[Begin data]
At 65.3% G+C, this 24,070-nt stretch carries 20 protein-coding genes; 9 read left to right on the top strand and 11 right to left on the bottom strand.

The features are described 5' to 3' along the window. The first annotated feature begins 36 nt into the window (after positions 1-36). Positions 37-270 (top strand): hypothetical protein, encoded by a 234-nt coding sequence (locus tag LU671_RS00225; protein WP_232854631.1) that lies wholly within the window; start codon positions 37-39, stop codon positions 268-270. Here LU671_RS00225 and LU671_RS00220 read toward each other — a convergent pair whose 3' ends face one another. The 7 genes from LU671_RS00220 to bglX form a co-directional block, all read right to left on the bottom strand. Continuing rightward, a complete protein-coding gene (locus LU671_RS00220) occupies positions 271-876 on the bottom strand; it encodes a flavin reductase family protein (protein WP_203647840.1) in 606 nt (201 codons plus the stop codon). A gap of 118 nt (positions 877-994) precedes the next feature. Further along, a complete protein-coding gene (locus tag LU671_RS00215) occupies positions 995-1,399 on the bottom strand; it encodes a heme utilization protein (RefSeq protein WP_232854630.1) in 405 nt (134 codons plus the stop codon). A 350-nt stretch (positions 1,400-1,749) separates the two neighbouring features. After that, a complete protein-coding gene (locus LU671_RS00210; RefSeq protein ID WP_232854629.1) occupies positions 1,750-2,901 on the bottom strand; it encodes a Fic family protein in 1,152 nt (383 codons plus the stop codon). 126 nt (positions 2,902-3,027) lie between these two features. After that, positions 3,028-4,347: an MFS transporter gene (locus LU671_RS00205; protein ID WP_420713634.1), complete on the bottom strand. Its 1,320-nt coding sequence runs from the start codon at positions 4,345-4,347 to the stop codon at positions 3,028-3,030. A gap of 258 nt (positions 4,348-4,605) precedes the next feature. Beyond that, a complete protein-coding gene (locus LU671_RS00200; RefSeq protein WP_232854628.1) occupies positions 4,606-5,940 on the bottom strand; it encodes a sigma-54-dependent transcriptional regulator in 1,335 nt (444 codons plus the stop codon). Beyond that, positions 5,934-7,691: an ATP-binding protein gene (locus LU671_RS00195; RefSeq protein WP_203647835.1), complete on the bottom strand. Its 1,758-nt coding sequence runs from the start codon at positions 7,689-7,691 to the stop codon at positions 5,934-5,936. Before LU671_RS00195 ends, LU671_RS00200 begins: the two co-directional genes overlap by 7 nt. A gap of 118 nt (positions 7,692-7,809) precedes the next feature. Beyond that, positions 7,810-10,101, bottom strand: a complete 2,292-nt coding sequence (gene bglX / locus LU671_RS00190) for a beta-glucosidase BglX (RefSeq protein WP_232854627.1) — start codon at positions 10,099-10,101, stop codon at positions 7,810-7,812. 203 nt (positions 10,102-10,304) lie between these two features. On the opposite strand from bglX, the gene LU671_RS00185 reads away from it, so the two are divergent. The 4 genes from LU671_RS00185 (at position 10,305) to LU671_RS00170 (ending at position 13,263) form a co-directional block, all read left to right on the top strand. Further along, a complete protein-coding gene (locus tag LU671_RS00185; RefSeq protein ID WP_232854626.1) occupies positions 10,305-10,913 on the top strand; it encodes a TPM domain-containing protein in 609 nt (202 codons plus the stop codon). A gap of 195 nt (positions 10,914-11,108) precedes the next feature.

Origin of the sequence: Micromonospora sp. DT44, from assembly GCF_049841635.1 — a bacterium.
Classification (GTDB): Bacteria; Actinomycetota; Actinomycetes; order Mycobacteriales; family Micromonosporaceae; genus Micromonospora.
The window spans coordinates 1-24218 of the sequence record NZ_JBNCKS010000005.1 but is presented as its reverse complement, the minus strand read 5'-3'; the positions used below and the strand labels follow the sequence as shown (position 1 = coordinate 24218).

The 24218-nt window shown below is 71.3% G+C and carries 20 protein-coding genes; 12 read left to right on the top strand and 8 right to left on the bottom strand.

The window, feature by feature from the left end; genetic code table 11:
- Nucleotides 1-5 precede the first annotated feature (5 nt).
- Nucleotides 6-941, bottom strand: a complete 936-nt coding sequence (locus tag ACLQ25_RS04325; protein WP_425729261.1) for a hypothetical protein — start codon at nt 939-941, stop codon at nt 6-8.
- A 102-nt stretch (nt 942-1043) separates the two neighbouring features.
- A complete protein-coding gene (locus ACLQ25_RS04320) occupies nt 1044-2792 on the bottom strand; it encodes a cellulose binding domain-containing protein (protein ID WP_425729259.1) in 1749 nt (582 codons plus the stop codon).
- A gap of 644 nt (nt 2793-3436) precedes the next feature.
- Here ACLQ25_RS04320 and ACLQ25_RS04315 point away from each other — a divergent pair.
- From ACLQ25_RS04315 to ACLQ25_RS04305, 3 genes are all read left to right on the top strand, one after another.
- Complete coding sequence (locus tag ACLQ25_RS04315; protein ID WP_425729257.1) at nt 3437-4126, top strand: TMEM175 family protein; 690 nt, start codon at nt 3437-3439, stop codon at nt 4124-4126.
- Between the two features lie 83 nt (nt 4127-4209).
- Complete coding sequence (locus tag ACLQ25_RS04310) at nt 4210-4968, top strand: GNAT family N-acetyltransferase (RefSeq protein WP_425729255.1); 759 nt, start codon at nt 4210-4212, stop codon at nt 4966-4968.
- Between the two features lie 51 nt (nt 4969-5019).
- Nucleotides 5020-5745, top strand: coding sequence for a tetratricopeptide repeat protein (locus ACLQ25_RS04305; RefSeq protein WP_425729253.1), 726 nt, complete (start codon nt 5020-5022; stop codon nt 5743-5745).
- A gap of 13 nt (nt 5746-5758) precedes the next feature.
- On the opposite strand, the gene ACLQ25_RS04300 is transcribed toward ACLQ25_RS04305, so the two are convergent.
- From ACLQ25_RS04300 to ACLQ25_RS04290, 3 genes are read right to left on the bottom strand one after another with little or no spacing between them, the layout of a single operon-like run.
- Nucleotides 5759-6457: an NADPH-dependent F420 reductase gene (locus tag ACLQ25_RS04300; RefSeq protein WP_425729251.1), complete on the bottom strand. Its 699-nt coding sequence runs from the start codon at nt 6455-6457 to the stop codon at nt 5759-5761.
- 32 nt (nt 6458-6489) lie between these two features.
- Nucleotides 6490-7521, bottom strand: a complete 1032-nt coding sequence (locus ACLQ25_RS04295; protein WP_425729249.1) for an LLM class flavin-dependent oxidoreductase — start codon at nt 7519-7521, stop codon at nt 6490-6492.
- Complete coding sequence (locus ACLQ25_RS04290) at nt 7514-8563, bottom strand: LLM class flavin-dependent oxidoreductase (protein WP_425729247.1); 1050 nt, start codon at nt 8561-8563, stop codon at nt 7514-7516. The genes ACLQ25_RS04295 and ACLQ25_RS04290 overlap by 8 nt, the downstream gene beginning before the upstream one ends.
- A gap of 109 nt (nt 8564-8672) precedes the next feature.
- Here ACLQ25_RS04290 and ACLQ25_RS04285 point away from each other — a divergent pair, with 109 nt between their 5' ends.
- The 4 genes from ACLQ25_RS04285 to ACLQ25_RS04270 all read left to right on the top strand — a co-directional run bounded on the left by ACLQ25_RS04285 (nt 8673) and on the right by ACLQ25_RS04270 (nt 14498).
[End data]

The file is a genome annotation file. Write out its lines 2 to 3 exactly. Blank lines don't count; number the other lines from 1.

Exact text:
The features are described 5' to 3' along the window. The first annotated feature begins 36 nt into the window (after positions 1-36). Positions 37-270 (top strand): hypothetical protein, encoded by a 234-nt coding sequence (locus tag LU671_RS00225; protein WP_232854631.1) that lies wholly within the window; start codon positions 37-39, stop codon positions 268-270. Here LU671_RS00225 and LU671_RS00220 read toward each other — a convergent pair whose 3' ends face one another. The 7 genes from LU671_RS00220 to bglX form a co-directional block, all read right to left on the bottom strand. Continuing rightward, a complete protein-coding gene (locus LU671_RS00220) occupies positions 271-876 on the bottom strand; it encodes a flavin reductase family protein (protein WP_203647840.1) in 606 nt (201 codons plus the stop codon). A gap of 118 nt (positions 877-994) precedes the next feature. Further along, a complete protein-coding gene (locus tag LU671_RS00215) occupies positions 995-1,399 on the bottom strand; it encodes a heme utilization protein (RefSeq protein WP_232854630.1) in 405 nt (134 codons plus the stop codon). A 350-nt stretch (positions 1,400-1,749) separates the two neighbouring features. After that, a complete protein-coding gene (locus LU671_RS00210; RefSeq protein ID WP_232854629.1) occupies positions 1,750-2,901 on the bottom strand; it encodes a Fic family protein in 1,152 nt (383 codons plus the stop codon). 126 nt (positions 2,902-3,027) lie between these two features. After that, positions 3,028-4,347: an MFS transporter gene (locus LU671_RS00205; protein ID WP_420713634.1), complete on the bottom strand. Its 1,320-nt coding sequence runs from the start codon at positions 4,345-4,347 to the stop codon at positions 3,028-3,030. A gap of 258 nt (positions 4,348-4,605) precedes the next feature. Beyond that, a complete protein-coding gene (locus LU671_RS00200; RefSeq protein WP_232854628.1) occupies positions 4,606-5,940 on the bottom strand; it encodes a sigma-54-dependent transcriptional regulator in 1,335 nt (444 codons plus the stop codon). Beyond that, positions 5,934-7,691: an ATP-binding protein gene (locus LU671_RS00195; RefSeq protein WP_203647835.1), complete on the bottom strand. Its 1,758-nt coding sequence runs from the start codon at positions 7,689-7,691 to the stop codon at positions 5,934-5,936. Before LU671_RS00195 ends, LU671_RS00200 begins: the two co-directional genes overlap by 7 nt. A gap of 118 nt (positions 7,692-7,809) precedes the next feature. Beyond that, positions 7,810-10,101, bottom strand: a complete 2,292-nt coding sequence (gene bglX / locus LU671_RS00190) for a beta-glucosidase BglX (RefSeq protein WP_232854627.1) — start codon at positions 10,099-10,101, stop codon at positions 7,810-7,812. 203 nt (positions 10,102-10,304) lie between these two features. On the opposite strand from bglX, the gene LU671_RS00185 reads away from it, so the two are divergent. The 4 genes from LU671_RS00185 (at position 10,305) to LU671_RS00170 (ending at position 13,263) form a co-directional block, all read left to right on the top strand. Further along, a complete protein-coding gene (locus tag LU671_RS00185; RefSeq protein ID WP_232854626.1) occupies positions 10,305-10,913 on the top strand; it encodes a TPM domain-containing protein in 609 nt (202 codons plus the stop codon). A gap of 195 nt (positions 10,914-11,108) precedes the next feature.

Origin of the sequence: Micromonospora sp. DT44, from assembly GCF_049841635.1 — a bacterium.